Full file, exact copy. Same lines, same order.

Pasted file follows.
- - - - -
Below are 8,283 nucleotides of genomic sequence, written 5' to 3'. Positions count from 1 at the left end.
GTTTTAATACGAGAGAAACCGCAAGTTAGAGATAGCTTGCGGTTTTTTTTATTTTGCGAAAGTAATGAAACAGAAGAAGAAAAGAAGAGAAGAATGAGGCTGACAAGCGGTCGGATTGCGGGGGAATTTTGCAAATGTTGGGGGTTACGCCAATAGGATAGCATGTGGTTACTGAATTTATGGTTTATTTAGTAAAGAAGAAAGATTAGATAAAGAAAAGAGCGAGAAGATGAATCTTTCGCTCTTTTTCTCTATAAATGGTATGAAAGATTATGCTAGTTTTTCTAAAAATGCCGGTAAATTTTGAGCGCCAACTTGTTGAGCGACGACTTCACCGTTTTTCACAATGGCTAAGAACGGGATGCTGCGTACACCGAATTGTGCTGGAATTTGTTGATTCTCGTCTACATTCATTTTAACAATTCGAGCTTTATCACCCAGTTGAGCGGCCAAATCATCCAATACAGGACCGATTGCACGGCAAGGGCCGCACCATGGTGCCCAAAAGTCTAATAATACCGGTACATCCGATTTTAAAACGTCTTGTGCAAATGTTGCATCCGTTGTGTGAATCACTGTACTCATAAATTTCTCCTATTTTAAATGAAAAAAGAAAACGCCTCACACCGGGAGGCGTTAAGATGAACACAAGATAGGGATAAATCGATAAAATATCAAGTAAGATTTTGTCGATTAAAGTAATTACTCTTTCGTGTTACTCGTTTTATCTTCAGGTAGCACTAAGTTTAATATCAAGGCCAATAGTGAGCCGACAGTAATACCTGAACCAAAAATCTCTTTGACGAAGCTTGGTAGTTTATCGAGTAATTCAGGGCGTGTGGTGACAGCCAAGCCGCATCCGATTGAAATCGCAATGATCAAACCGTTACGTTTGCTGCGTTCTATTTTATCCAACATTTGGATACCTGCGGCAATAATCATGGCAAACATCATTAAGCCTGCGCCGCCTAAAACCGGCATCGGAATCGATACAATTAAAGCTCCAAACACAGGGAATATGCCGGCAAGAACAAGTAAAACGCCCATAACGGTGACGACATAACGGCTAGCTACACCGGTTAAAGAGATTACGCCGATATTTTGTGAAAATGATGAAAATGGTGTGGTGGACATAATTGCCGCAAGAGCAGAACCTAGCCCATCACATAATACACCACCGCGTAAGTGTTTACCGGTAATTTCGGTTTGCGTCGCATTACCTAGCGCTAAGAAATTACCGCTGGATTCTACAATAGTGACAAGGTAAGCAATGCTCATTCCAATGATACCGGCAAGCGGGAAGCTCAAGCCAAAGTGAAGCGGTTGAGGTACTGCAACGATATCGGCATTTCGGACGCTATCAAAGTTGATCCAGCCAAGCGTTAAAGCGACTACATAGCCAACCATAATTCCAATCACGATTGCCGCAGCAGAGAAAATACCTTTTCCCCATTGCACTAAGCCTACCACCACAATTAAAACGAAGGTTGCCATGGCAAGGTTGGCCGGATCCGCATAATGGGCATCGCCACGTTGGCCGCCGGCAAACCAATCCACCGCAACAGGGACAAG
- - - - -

Below are 8,283 nucleotides of genomic sequence, written 5' to 3'. Positions count from 1 at the left end.
GTTTTAATACGAGAGAAACCGCAAGTTAGAGATAGCTTGCGGTTTTTTTTATTTTGCGAAAGTAATGAAACAGAAGAAGAAAAGAAGAGAAGAATGAGGCTGACAAGCGGTCGGATTGCGGGGGAATTTTGCAAATGTTGGGGGTTACGCCAATAGGATAGCATGTGGTTACTGAATTTATGGTTTATTTAGTAAAGAAGAAAGATTAGATAAAGAAAAGAGCGAGAAGATGAATCTTTCGCTCTTTTTCTCTATAAATGGTATGAAAGATTATGCTAGTTTTTCTAAAAATGCCGGTAAATTTTGAGCGCCAACTTGTTGAGCGACGACTTCACCGTTTTTCACAATGGCTAAGAACGGGATGCTGCGTACACCGAATTGTGCTGGAATTTGTTGATTCTCGTCTACATTCATTTTAACAATTCGAGCTTTATCACCCAGTTGAGCGGCCAAATCATCCAATACAGGACCGATTGCACGGCAAGGGCCGCACCATGGTGCCCAAAAGTCTAATAATACCGGTACATCCGATTTTAAAACGTCTTGTGCAAATGTTGCATCCGTTGTGTGAATCACTGTACTCATAAATTTCTCCTATTTTAAATGAAAAAAGAAAACGCCTCACACCGGGAGGCGTTAAGATGAACACAAGATAGGGATAAATCGATAAAATATCAAGTAAGATTTTGTCGATTAAAGTAATTACTCTTTCGTGTTACTCGTTTTATCTTCAGGTAGCACTAAGTTTAATATCAAGGCCAATAGTGAGCCGACAGTAATACCTGAACCAAAAATCTCTTTGACGAAGCTTGGTAGTTTATCGAGTAATTCAGGGCGTGTGGTGACAGCCAAGCCGCATCCGATTGAAATCGCAATGATCAAACCGTTACGTTTGCTGCGTTCTATTTTATCCAACATTTGGATACCTGCGGCAATAATCATGGCAAACATCATTAAGCCTGCGCCGCCTAAAACCGGCATCGGAATCGATACAATTAAAGCTCCAAACACAGGGAATATGCCGGCAAGAACAAGTAAAACGCCCATAACGGTGACGACATAACGGCTAGCTACACCGGTTAAAGAGATTACGCCGATATTTTGTGAAAATGATGAAAATGGTGTGGTGGACATAATTGCCGCAAGAGCAGAACCTAGCCCATCACATAATACACCACCGCGTAAGTGTTTACCGGTAATTTCGGTTTGCGTCGCATTACCTAGCGCTAAGAAATTACCGCTGGATTCTACAATAGTGACAAGGTAAGCAATGCTCATTCCAATGATACCGGCAAGCGGGAAGCTCAAGCCAAAGTGAAGCGGTTGAGGTACTGCAACGATATCGGCATTTCGGACGCTATCAAAGTTGATCCAGCCAAGCGTTAAAGCGACTACATAGCCAACCATAATTCCAATCACGATTGCCGCAGCAGAGAAAATACCTTTTCCCCATTGCACTAAGCCTACCACCACAATTAAAACGAAGGTTGCCATGGCAAGGTTGGCCGGATCCGCATAATGGGCATCGCCACGTTGGCCGCCGGCAAACCAATCCACCGCAACAGGGACAAG